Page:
|Derivative contracts which were outstanding on August 16, 2012 and remain outstanding on the Reporting Start Date||On or before May 12, 2014|
|Derivative contracts which were entered into on or after August 16, 2012, but are not outstanding on or after the Reporting Start Date||On or before February 12, 2017|
|Derivative contracts which were entered into before August 16, 2012 and remained outstanding on August 16, 2012, but are not outstanding on or after the Reporting Start Date||On or before February 12, 2017|
EMIR allows counterparties to comply with equivalent rules in a non-EU country instead of the rules under EMIR. The Commission will determine, after considering ESMA’s advice, which rules are equivalent and adopt secondary legislation accordingly.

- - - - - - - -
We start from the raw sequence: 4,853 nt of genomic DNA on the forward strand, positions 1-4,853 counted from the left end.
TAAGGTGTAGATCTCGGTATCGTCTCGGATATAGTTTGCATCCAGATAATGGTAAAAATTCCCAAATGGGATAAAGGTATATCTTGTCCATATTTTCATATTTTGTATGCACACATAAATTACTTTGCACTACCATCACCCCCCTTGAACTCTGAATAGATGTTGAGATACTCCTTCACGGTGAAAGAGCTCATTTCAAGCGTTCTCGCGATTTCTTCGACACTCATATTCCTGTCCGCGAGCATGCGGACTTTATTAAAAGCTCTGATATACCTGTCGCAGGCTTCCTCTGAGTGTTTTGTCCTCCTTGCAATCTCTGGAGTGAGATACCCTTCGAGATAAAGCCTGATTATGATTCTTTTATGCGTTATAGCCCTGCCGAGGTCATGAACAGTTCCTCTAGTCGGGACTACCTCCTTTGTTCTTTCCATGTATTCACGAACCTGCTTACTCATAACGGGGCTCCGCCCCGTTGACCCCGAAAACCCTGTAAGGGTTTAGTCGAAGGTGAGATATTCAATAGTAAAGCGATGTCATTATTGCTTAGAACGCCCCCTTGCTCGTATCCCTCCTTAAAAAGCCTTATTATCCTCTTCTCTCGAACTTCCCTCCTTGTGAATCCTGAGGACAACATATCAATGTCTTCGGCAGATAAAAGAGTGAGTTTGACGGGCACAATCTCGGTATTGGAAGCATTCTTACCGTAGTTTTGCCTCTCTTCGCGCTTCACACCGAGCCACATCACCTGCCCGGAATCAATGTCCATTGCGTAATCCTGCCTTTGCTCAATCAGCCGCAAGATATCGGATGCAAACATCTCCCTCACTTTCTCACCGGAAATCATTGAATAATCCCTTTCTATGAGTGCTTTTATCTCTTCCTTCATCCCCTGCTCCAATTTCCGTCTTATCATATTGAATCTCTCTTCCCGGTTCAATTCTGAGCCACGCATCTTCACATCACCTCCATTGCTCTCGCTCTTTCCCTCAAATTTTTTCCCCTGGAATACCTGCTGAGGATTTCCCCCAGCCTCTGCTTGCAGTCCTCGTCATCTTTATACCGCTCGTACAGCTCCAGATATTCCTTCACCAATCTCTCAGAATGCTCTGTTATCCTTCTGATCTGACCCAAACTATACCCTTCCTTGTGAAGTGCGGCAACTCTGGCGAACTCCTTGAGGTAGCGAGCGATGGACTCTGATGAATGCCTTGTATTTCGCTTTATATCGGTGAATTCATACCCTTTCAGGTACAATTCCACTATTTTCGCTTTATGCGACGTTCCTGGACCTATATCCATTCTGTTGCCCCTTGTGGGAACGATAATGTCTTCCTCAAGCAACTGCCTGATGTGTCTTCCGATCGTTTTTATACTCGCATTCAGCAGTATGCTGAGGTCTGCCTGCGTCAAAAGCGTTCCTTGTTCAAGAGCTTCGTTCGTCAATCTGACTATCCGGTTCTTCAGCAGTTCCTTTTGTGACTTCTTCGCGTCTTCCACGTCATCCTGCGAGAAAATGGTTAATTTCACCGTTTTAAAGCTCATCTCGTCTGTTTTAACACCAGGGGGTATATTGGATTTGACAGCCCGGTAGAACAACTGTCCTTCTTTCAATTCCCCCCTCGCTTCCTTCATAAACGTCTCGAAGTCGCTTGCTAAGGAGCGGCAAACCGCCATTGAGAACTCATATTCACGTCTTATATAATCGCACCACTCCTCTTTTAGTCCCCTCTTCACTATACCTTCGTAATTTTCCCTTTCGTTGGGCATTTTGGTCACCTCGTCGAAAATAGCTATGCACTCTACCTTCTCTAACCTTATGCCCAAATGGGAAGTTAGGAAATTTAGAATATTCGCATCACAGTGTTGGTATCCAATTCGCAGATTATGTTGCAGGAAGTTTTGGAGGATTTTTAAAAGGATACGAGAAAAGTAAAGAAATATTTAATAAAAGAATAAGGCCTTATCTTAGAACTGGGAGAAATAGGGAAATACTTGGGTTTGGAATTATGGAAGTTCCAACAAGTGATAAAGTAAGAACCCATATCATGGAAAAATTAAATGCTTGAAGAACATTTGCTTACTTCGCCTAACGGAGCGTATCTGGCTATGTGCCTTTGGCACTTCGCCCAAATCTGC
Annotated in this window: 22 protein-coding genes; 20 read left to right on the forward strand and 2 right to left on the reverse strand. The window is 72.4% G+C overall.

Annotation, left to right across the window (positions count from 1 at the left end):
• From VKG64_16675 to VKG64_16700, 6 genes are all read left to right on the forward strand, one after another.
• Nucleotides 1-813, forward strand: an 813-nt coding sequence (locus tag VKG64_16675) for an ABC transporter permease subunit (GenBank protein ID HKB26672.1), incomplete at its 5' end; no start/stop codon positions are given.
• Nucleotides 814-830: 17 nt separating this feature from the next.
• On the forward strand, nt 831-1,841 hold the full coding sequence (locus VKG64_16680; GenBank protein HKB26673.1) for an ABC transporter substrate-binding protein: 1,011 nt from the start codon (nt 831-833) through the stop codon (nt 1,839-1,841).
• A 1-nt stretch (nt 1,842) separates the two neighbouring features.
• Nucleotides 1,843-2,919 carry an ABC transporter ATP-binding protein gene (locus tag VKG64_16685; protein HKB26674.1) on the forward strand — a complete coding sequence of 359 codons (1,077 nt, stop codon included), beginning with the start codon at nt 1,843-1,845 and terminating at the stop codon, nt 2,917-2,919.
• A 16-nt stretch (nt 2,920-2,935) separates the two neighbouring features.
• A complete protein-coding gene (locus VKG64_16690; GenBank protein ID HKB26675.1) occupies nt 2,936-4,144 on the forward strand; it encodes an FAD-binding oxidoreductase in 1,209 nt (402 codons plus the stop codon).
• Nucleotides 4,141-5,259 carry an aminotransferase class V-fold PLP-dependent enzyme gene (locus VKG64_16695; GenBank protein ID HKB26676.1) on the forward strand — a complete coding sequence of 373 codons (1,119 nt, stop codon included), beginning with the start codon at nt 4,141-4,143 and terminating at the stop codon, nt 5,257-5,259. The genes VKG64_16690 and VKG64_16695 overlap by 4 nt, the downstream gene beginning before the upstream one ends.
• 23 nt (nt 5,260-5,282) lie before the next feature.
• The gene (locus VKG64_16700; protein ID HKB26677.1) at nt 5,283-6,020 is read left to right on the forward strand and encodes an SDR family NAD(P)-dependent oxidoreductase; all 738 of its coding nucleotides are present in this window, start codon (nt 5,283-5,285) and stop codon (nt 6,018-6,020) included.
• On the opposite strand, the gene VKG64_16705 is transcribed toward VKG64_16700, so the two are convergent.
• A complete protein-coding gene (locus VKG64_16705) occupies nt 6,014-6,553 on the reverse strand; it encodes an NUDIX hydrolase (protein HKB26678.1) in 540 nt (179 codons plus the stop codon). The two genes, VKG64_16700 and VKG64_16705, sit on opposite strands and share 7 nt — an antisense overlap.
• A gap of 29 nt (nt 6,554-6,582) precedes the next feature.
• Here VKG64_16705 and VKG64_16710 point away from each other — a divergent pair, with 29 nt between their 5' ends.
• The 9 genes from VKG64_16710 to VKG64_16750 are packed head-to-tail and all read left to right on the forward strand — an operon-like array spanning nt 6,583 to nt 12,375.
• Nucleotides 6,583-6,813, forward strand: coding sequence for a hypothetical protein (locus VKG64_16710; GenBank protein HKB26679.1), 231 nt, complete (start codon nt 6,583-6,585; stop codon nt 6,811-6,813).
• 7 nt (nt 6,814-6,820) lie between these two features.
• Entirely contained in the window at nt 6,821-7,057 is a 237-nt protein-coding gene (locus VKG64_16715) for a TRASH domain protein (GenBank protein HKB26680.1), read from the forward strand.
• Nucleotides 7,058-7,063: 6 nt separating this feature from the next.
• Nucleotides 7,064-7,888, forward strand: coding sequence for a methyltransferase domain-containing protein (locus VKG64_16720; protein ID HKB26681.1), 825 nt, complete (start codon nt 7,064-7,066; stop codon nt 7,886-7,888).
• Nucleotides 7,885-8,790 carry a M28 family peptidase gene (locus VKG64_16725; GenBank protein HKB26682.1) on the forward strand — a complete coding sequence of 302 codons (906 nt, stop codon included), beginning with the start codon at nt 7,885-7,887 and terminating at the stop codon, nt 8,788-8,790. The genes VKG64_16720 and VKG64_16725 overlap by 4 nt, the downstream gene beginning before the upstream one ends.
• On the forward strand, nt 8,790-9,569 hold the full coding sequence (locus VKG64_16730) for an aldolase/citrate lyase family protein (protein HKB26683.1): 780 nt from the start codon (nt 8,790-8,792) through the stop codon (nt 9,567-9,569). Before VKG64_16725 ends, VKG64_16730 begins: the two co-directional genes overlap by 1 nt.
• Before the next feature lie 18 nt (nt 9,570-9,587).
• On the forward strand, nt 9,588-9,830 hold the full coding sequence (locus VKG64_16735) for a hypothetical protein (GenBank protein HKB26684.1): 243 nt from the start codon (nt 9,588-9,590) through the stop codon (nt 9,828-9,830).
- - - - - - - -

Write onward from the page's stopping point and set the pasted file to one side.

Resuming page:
On September 1, 2013, ESMA delivered its technical advice on equivalence of the U.S. regime to the Commission. ESMA advised the Commission that it does not consider the U.S. legal, supervisory and enforcement arrangements to be equivalent to the reporting obligation under EMIR. Although the Commission has not determined whether to adopt ESMA’s advice, it appears likely that EU counterparties will not be able to apply Dodd-Frank (instead of EMIR) reporting requirements to trades concluded with U.S. counterparties.